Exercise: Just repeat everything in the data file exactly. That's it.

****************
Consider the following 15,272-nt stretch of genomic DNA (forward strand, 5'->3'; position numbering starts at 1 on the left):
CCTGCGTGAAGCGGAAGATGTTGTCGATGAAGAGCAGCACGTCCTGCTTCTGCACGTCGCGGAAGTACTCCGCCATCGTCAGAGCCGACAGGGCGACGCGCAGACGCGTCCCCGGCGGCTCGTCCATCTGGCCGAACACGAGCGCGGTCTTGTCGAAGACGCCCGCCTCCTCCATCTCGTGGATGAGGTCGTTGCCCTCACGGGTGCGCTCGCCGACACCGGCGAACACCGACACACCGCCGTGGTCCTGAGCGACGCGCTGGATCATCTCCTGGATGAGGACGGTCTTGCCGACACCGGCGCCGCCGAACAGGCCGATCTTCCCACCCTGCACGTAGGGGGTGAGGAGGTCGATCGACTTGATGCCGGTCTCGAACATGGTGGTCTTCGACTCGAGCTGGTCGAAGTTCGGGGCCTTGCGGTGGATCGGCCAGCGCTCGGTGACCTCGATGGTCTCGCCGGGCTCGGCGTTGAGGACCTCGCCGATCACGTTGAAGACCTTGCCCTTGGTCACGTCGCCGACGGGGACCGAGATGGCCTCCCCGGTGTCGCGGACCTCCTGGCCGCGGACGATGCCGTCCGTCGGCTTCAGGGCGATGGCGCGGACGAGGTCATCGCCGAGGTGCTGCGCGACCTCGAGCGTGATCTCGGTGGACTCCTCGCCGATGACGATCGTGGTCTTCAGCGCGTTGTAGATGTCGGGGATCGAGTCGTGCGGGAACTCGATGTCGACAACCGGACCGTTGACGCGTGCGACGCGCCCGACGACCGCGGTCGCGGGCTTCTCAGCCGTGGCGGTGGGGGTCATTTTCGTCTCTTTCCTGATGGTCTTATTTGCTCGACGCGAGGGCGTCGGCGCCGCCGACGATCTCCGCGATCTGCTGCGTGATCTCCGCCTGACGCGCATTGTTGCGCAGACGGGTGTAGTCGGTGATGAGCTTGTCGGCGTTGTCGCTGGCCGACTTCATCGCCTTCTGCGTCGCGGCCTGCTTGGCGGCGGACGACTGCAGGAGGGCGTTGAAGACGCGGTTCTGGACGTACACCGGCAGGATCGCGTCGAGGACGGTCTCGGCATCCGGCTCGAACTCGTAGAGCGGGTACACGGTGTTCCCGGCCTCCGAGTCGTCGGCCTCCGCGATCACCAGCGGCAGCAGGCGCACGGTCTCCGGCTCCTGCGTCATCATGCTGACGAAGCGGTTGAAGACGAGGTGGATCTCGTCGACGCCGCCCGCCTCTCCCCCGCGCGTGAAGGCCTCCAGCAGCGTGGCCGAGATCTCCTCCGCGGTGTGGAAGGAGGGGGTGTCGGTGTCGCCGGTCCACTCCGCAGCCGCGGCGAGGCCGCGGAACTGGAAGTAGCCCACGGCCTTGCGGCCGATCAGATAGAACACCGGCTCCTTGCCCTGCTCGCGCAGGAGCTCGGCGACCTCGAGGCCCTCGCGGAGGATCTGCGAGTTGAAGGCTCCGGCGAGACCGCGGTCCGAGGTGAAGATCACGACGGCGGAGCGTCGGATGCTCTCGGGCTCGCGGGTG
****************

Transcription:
Consider the following 15,272-nt stretch of genomic DNA (forward strand, 5'->3'; position numbering starts at 1 on the left):
CCTGCGTGAAGCGGAAGATGTTGTCGATGAAGAGCAGCACGTCCTGCTTCTGCACGTCGCGGAAGTACTCCGCCATCGTCAGAGCCGACAGGGCGACGCGCAGACGCGTCCCCGGCGGCTCGTCCATCTGGCCGAACACGAGCGCGGTCTTGTCGAAGACGCCCGCCTCCTCCATCTCGTGGATGAGGTCGTTGCCCTCACGGGTGCGCTCGCCGACACCGGCGAACACCGACACACCGCCGTGGTCCTGAGCGACGCGCTGGATCATCTCCTGGATGAGGACGGTCTTGCCGACACCGGCGCCGCCGAACAGGCCGATCTTCCCACCCTGCACGTAGGGGGTGAGGAGGTCGATCGACTTGATGCCGGTCTCGAACATGGTGGTCTTCGACTCGAGCTGGTCGAAGTTCGGGGCCTTGCGGTGGATCGGCCAGCGCTCGGTGACCTCGATGGTCTCGCCGGGCTCGGCGTTGAGGACCTCGCCGATCACGTTGAAGACCTTGCCCTTGGTCACGTCGCCGACGGGGACCGAGATGGCCTCCCCGGTGTCGCGGACCTCCTGGCCGCGGACGATGCCGTCCGTCGGCTTCAGGGCGATGGCGCGGACGAGGTCATCGCCGAGGTGCTGCGCGACCTCGAGCGTGATCTCGGTGGACTCCTCGCCGATGACGATCGTGGTCTTCAGCGCGTTGTAGATGTCGGGGATCGAGTCGTGCGGGAACTCGATGTCGACAACCGGACCGTTGACGCGTGCGACGCGCCCGACGACCGCGGTCGCGGGCTTCTCAGCCGTGGCGGTGGGGGTCATTTTCGTCTCTTTCCTGATGGTCTTATTTGCTCGACGCGAGGGCGTCGGCGCCGCCGACGATCTCCGCGATCTGCTGCGTGATCTCCGCCTGACGCGCATTGTTGCGCAGACGGGTGTAGTCGGTGATGAGCTTGTCGGCGTTGTCGCTGGCCGACTTCATCGCCTTCTGCGTCGCGGCCTGCTTGGCGGCGGACGACTGCAGGAGGGCGTTGAAGACGCGGTTCTGGACGTACACCGGCAGGATCGCGTCGAGGACGGTCTCGGCATCCGGCTCGAACTCGTAGAGCGGGTACACGGTGTTCCCGGCCTCCGAGTCGTCGGCCTCCGCGATCACCAGCGGCAGCAGGCGCACGGTCTCCGGCTCCTGCGTCATCATGCTGACGAAGCGGTTGAAGACGAGGTGGATCTCGTCGACGCCGCCCGCCTCTCCCCCGCGCGTGAAGGCCTCCAGCAGCGTGGCCGAGATCTCCTCCGCGGTGTGGAAGGAGGGGGTGTCGGTGTCGCCGGTCCACTCCGCAGCCGCGGCGAGGCCGCGGAACTGGAAGTAGCCCACGGCCTTGCGGCCGATCAGATAGAACACCGGCTCCTTGCCCTGCTCGCGCAGGAGCTCGGCGACCTCGAGGCCCTCGCGGAGGATCTGCGAGTTGAAGGCTCCGGCGAGACCGCGGTCCGAGGTGAAGATCACGACGGCGGAGCGTCGGATGCTCTCGGGCTCGCGGGTG